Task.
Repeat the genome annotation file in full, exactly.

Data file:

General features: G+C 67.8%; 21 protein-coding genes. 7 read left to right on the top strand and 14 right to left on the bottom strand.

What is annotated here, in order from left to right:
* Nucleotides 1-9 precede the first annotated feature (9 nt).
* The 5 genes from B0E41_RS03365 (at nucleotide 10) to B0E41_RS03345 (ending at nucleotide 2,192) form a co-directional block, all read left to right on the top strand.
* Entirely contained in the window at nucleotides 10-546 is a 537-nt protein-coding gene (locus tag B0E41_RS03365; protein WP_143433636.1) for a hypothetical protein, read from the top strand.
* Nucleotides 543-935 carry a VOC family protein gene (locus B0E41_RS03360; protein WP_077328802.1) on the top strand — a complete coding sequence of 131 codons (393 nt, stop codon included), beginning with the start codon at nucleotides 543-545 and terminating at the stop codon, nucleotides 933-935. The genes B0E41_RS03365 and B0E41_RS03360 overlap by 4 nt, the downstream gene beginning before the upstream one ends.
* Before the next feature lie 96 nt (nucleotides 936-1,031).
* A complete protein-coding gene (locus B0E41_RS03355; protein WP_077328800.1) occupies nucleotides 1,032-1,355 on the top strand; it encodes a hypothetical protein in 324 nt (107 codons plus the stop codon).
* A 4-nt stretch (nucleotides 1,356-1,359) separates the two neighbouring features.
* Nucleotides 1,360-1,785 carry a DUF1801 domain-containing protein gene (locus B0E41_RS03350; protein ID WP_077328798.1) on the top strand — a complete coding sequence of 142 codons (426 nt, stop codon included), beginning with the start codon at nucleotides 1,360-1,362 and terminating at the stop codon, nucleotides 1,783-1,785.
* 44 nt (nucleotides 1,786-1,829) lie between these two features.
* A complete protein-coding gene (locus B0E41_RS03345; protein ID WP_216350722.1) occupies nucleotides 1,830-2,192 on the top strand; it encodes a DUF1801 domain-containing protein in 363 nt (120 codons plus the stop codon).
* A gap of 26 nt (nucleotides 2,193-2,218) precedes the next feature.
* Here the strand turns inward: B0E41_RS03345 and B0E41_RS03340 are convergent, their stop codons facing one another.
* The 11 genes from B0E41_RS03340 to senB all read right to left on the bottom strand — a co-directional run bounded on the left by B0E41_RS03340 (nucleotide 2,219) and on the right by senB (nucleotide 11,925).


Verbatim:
General features: G+C 67.8%; 21 protein-coding genes. 7 read left to right on the top strand and 14 right to left on the bottom strand.

What is annotated here, in order from left to right:
* Nucleotides 1-9 precede the first annotated feature (9 nt).
* The 5 genes from B0E41_RS03365 (at nucleotide 10) to B0E41_RS03345 (ending at nucleotide 2,192) form a co-directional block, all read left to right on the top strand.
* Entirely contained in the window at nucleotides 10-546 is a 537-nt protein-coding gene (locus tag B0E41_RS03365; protein WP_143433636.1) for a hypothetical protein, read from the top strand.
* Nucleotides 543-935 carry a VOC family protein gene (locus B0E41_RS03360; protein WP_077328802.1) on the top strand — a complete coding sequence of 131 codons (393 nt, stop codon included), beginning with the start codon at nucleotides 543-545 and terminating at the stop codon, nucleotides 933-935. The genes B0E41_RS03365 and B0E41_RS03360 overlap by 4 nt, the downstream gene beginning before the upstream one ends.
* Before the next feature lie 96 nt (nucleotides 936-1,031).
* A complete protein-coding gene (locus B0E41_RS03355; protein WP_077328800.1) occupies nucleotides 1,032-1,355 on the top strand; it encodes a hypothetical protein in 324 nt (107 codons plus the stop codon).
* A 4-nt stretch (nucleotides 1,356-1,359) separates the two neighbouring features.
* Nucleotides 1,360-1,785 carry a DUF1801 domain-containing protein gene (locus B0E41_RS03350; protein ID WP_077328798.1) on the top strand — a complete coding sequence of 142 codons (426 nt, stop codon included), beginning with the start codon at nucleotides 1,360-1,362 and terminating at the stop codon, nucleotides 1,783-1,785.
* 44 nt (nucleotides 1,786-1,829) lie between these two features.
* A complete protein-coding gene (locus B0E41_RS03345; protein ID WP_216350722.1) occupies nucleotides 1,830-2,192 on the top strand; it encodes a DUF1801 domain-containing protein in 363 nt (120 codons plus the stop codon).
* A gap of 26 nt (nucleotides 2,193-2,218) precedes the next feature.
* Here the strand turns inward: B0E41_RS03345 and B0E41_RS03340 are convergent, their stop codons facing one another.
* The 11 genes from B0E41_RS03340 to senB all read right to left on the bottom strand — a co-directional run bounded on the left by B0E41_RS03340 (nucleotide 2,219) and on the right by senB (nucleotide 11,925).